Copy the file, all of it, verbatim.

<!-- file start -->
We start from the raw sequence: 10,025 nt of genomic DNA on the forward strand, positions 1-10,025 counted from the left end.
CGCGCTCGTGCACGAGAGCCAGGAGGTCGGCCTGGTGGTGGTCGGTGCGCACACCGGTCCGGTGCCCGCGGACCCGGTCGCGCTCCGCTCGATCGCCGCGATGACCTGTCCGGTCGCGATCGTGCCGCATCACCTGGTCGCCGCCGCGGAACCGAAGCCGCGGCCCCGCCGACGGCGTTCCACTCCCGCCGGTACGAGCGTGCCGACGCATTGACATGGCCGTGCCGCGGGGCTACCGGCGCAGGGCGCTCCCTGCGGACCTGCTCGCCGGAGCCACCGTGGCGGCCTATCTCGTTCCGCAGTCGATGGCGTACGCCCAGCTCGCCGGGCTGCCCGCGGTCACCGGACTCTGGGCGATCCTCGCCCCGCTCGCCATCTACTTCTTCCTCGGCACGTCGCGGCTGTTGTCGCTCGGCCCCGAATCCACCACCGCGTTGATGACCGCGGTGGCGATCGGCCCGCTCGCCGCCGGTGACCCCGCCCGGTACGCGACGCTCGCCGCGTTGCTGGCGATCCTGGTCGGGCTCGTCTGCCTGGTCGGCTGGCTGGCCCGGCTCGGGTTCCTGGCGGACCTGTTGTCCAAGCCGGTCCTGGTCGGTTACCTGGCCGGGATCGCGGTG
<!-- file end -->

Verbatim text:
We start from the raw sequence: 10,025 nt of genomic DNA on the forward strand, positions 1-10,025 counted from the left end.
CGCGCTCGTGCACGAGAGCCAGGAGGTCGGCCTGGTGGTGGTCGGTGCGCACACCGGTCCGGTGCCCGCGGACCCGGTCGCGCTCCGCTCGATCGCCGCGATGACCTGTCCGGTCGCGATCGTGCCGCATCACCTGGTCGCCGCCGCGGAACCGAAGCCGCGGCCCCGCCGACGGCGTTCCACTCCCGCCGGTACGAGCGTGCCGACGCATTGACATGGCCGTGCCGCGGGGCTACCGGCGCAGGGCGCTCCCTGCGGACCTGCTCGCCGGAGCCACCGTGGCGGCCTATCTCGTTCCGCAGTCGATGGCGTACGCCCAGCTCGCCGGGCTGCCCGCGGTCACCGGACTCTGGGCGATCCTCGCCCCGCTCGCCATCTACTTCTTCCTCGGCACGTCGCGGCTGTTGTCGCTCGGCCCCGAATCCACCACCGCGTTGATGACCGCGGTGGCGATCGGCCCGCTCGCCGCCGGTGACCCCGCCCGGTACGCGACGCTCGCCGCGTTGCTGGCGATCCTGGTCGGGCTCGTCTGCCTGGTCGGCTGGCTGGCCCGGCTCGGGTTCCTGGCGGACCTGTTGTCCAAGCCGGTCCTGGTCGGTTACCTGGCCGGGATCGCGGTG